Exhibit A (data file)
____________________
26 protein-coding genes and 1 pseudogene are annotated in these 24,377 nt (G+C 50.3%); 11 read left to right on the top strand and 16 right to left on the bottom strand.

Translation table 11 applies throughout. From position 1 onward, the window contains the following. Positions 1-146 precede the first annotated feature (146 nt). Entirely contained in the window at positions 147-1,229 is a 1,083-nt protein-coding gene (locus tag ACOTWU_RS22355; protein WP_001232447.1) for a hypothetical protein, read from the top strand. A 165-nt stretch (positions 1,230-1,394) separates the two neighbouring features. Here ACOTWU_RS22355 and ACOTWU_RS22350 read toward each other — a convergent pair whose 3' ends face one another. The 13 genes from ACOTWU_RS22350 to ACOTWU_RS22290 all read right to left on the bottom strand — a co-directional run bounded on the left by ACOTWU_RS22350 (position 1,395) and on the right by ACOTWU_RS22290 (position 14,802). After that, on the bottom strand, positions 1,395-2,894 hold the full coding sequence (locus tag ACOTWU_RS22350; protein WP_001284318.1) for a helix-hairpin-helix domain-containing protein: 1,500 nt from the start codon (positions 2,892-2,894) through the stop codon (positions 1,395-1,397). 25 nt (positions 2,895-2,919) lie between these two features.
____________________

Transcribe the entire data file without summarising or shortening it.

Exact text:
26 protein-coding genes and 1 pseudogene are annotated in these 24,377 nt (G+C 50.3%); 11 read left to right on the top strand and 16 right to left on the bottom strand.

Translation table 11 applies throughout. From position 1 onward, the window contains the following. Positions 1-146 precede the first annotated feature (146 nt). Entirely contained in the window at positions 147-1,229 is a 1,083-nt protein-coding gene (locus tag ACOTWU_RS22355; protein WP_001232447.1) for a hypothetical protein, read from the top strand. A 165-nt stretch (positions 1,230-1,394) separates the two neighbouring features. Here ACOTWU_RS22355 and ACOTWU_RS22350 read toward each other — a convergent pair whose 3' ends face one another. The 13 genes from ACOTWU_RS22350 to ACOTWU_RS22290 all read right to left on the bottom strand — a co-directional run bounded on the left by ACOTWU_RS22350 (position 1,395) and on the right by ACOTWU_RS22290 (position 14,802). After that, on the bottom strand, positions 1,395-2,894 hold the full coding sequence (locus tag ACOTWU_RS22350; protein WP_001284318.1) for a helix-hairpin-helix domain-containing protein: 1,500 nt from the start codon (positions 2,892-2,894) through the stop codon (positions 1,395-1,397). 25 nt (positions 2,895-2,919) lie between these two features.